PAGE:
Now Accepting New Clients!

FAMILY LAW 56: The court held that the trial court erred by failing to consider up-to-date information before ordering the change of the child’s ECE.


The parties were involved in a romantic relationship when the minor child who is the subject of these proceedings was born on February 9, 2006. The parties did not live together and were never married. Approximately one year after the birth of the minor child, the parties ended their relationship and defendant and plaintiff both married other people. A prior court order established that plaintiff had sole legal and physical custody of the child and granted defendant “reasonable parenting time.” This case arose from defendant’s motion to change custody as a result of a Children’s Protective Services (CPS) investigation regarding plaintiff’s care and custody of the child. Following a preliminary hearing, the Family Division of the Allegan Circuit Court removed the child from plaintiff and placed the child in defendant’s care and custody. On December 15, 2017, defendant filed a motion to change custody and requested legal and physical custody of the minor child. The trial court granted defendant’s ex parte order pending the hearing on defendant’s motion to change custody. Following a series of hearings on the matter, the trial court granted the parties joint legal and physical custody of the child.  After remand, the trial court made factual findings and issued a new opinion and order changing its previous order of joint legal and physical custody to sole legal and physical custody in favor of defendant. The trial court based its decision on the evidence that existed in the record at the time of its previous ruling and did not seek further evidence from the parties. This appeal followed.


When reviewing a custody order, we review questions of law for clear legal error. We review a trial court’s factual findings in child custody cases to determine whether they were against the great weight of the evidence. A trial court’s factual findings are against the great weight of the evidence if the evidence clearly preponderates in the opposite direction.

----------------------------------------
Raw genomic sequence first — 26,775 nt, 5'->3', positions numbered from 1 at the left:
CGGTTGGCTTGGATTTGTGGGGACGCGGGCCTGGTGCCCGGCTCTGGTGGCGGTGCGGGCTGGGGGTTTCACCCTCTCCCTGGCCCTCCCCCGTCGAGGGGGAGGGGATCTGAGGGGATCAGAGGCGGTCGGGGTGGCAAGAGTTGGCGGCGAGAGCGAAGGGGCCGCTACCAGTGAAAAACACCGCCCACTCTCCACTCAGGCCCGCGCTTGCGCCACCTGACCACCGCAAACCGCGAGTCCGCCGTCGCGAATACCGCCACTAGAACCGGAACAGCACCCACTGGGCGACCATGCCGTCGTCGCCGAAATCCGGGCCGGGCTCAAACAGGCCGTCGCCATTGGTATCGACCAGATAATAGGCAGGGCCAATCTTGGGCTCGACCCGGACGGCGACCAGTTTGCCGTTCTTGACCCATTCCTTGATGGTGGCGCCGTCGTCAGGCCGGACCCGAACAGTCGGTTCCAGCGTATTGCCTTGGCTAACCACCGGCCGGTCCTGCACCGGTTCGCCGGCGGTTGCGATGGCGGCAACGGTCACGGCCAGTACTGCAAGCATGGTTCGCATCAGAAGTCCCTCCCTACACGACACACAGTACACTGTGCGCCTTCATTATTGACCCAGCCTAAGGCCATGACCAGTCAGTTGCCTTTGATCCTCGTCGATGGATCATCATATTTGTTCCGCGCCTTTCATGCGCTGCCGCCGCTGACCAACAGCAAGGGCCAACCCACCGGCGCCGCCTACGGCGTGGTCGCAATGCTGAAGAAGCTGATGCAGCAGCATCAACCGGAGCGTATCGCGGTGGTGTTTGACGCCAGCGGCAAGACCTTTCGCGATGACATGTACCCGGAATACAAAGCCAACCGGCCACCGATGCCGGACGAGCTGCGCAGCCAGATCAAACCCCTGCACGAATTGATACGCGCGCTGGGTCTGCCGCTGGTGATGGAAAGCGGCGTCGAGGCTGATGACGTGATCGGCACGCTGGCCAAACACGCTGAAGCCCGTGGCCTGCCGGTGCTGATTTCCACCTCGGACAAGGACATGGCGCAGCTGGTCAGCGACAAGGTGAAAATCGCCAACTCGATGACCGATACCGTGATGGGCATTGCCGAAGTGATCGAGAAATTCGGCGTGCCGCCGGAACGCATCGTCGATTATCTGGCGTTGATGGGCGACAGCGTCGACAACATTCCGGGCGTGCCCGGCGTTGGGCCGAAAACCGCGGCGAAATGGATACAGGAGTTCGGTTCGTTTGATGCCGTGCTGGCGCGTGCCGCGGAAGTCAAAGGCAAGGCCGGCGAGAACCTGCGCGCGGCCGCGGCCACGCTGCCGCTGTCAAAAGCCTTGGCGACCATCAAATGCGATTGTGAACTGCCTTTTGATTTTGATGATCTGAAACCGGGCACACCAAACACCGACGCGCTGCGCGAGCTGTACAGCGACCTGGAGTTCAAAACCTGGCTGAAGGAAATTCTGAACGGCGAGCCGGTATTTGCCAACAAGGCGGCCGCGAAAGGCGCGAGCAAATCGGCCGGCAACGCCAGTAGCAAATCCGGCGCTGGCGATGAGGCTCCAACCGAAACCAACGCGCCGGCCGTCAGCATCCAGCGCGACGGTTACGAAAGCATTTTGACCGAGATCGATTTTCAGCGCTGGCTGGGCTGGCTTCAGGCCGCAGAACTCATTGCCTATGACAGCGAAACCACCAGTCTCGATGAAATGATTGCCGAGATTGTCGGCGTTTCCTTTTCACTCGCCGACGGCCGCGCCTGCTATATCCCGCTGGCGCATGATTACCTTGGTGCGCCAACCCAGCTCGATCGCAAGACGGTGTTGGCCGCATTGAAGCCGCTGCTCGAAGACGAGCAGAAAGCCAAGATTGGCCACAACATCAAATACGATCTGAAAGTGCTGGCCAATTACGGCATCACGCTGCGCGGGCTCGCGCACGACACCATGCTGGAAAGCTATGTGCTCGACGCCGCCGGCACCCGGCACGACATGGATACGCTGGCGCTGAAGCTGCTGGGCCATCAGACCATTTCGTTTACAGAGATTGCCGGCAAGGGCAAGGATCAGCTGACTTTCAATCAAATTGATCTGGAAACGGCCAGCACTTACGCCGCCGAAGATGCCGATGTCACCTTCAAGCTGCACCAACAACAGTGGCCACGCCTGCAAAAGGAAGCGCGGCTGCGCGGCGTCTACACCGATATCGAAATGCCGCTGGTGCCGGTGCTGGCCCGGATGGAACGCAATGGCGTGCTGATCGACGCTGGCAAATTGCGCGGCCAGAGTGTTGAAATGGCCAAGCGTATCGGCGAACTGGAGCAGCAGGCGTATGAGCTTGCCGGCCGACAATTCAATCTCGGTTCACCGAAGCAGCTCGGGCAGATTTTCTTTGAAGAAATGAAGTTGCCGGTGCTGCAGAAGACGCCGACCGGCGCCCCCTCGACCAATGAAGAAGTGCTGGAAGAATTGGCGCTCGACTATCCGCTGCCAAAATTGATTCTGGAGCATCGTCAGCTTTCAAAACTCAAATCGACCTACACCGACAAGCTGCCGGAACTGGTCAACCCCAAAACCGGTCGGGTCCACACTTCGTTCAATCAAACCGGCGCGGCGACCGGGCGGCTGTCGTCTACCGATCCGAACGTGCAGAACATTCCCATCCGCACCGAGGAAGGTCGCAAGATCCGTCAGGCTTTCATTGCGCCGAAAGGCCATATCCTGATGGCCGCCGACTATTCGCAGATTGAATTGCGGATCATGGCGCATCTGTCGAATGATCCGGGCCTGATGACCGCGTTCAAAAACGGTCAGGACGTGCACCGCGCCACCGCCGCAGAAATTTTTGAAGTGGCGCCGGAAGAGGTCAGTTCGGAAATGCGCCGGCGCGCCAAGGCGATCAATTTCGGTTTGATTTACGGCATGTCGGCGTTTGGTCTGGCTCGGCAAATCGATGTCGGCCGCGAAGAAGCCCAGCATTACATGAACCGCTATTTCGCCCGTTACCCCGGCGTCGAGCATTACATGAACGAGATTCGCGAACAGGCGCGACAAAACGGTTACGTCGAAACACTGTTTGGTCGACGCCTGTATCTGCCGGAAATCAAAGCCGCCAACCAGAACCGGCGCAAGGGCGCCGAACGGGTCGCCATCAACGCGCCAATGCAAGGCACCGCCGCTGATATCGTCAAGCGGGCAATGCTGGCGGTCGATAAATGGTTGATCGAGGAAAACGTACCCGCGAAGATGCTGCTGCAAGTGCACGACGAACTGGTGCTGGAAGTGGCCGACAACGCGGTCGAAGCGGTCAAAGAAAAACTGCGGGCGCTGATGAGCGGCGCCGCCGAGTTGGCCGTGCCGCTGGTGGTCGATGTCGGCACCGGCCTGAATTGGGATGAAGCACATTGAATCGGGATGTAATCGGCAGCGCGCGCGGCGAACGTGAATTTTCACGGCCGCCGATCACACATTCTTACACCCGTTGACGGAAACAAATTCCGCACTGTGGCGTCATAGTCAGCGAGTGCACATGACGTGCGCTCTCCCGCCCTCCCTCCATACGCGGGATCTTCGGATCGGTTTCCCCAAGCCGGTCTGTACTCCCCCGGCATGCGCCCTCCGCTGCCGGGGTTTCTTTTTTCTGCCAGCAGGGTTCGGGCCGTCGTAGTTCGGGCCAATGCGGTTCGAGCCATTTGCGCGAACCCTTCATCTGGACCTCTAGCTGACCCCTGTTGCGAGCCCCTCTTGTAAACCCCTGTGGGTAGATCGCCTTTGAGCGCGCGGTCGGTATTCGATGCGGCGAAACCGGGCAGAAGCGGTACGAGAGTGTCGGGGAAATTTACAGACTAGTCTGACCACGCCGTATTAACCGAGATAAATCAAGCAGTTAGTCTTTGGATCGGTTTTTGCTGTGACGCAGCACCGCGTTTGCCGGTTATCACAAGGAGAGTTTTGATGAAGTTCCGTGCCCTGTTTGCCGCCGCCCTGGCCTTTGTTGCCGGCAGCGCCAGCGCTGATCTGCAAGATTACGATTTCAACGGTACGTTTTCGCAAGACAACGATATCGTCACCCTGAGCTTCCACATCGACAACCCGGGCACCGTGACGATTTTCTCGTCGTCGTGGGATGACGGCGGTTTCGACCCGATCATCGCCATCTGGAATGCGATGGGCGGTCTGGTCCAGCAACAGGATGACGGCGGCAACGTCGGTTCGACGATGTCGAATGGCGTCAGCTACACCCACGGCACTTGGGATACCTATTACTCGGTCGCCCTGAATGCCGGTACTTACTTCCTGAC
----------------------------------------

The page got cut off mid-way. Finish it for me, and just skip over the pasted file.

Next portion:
Plaintiff argues that the trial court erred by failing to consider up-to-date information before ordering the change of the child’s established custodial environment. We agree. In Fletcher v Fletcher, 447 Mich 871, 889; 526 NW2d 889 (1994), our Supreme Court directed that, “on remand, the court should consider up-to-date information, including the child[‘s] current and reasonable preferences, as well as the fact that the child[ has] been living with [a party] during [an] appeal and any other changes in circumstances arising since the trial court’s original custody order.” Trial courts “may elicit testimony, interview children, and invoke other judicial resources to assure a thorough and careful evaluation of the child’s best interests.” In Ireland v Smith, 451 Mich 457, 468; 547 NW2d 686 (1996), our Supreme Court clarified its holding in Fletcher and instructed that the trial court “is to review the entire question of custody on remand” and “consider all the statutory factors and conduct whatever hearings or other proceedings are necessary to allow it to make an accurate decision concerning a custody arrangement that is in the best interests of [the child].” In this case, the record reflects that the trial court made its decision without soliciting up-to-date information from the parties or holding an evidentiary hearing to ascertain whether additional information existed that the trial court should have considered before making its child custody decision. The trial court erred by not seeking up-to-date information on remand and considering such information before making its child custody decision. The trial court failed to make a finding regarding the existence of a custodial environment or the best-interest factors based upon up-to-date information presented to the trial court, and the record lacks sufficient evidence properly admitted for this Court to make its own determination of this issue by de novo review. Therefore, we remand this matter once again so that the trial court may obtain and consider up-to-date information or changes that have occurred since the original custody order.